That’s one of the main concerns of Imaginary – does Aaron just accept that he can see James when no one else can? As he grows up and the idea of having an imaginary friend becomes less and less tolerated, Aaron struggles with believing what his senses tell him: that James is as real as any of his other friends.

Even more than that, though, the reason why I like magical realism is that it grants me the ability to explore what the magical creatures might feel, trying to navigate the real world. As I mentioned in my first post of this blog tour, I decided to write Imaginary after wondering what an imaginary friend might feel, trapped in a world that revolves solely around one person – the person that can see them.

In all my stories I try to make the magical person as real as possible – complete with human emotions and worries and insecurities. Whether it’s a monster or a merman or an invisible boy, I want readers to understand what it feels like to be them. I hope that, even though Imaginary is told from Aaron’s point of view, all my readers come away from it with deep sympathy for James. I try to avoid the romance cliché in which a misunderstanding paints one party as a jerk or a heartbreaker. Rather, I want my characters to come across as sympathetic, but only human. Capable of hurting each other, but also capable of great love and affection. Whether they’re natural or supernatural.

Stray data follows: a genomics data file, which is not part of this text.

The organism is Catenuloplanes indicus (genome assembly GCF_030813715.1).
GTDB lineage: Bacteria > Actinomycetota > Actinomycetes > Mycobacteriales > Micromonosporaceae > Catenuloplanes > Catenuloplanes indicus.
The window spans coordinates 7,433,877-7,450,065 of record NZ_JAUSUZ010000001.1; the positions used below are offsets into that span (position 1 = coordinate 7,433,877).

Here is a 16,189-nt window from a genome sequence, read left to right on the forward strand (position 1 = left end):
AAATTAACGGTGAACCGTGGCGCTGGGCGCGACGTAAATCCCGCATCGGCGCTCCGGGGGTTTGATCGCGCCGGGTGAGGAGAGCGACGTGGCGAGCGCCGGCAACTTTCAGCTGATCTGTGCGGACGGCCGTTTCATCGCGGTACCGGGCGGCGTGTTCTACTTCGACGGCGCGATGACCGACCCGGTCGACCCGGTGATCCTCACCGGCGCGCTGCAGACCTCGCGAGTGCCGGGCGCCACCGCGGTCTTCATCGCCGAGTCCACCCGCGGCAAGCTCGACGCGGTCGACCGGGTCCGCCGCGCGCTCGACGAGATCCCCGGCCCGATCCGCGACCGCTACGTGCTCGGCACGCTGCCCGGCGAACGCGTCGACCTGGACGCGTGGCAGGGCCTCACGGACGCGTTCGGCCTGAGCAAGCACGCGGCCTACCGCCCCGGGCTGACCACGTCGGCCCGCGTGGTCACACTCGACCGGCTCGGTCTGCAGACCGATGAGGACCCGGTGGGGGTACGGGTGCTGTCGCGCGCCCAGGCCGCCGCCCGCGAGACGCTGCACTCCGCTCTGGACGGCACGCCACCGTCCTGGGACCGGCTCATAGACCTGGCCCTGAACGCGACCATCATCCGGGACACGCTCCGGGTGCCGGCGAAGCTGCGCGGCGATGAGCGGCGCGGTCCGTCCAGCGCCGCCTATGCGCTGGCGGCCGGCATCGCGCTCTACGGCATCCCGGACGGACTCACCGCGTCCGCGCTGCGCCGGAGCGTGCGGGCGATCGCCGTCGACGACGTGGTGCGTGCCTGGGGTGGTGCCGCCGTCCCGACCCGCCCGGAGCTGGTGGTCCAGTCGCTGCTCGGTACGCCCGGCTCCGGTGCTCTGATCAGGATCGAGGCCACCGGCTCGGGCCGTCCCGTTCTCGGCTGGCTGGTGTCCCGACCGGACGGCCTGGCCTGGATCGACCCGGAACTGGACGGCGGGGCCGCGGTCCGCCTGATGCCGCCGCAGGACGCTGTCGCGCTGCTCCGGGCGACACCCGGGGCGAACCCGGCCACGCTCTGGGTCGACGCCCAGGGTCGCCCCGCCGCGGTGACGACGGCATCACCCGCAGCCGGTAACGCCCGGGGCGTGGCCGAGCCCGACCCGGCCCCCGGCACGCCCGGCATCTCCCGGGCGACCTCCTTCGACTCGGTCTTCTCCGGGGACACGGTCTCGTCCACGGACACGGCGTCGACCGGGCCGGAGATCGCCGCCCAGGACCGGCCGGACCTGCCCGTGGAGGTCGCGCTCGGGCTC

Aaron is in the grocery store, following Tiffany mostly by the clack of her high heels on the dingy tile floor, his eyes fixed firmly on the shelves and shelves of food he knows they can't afford.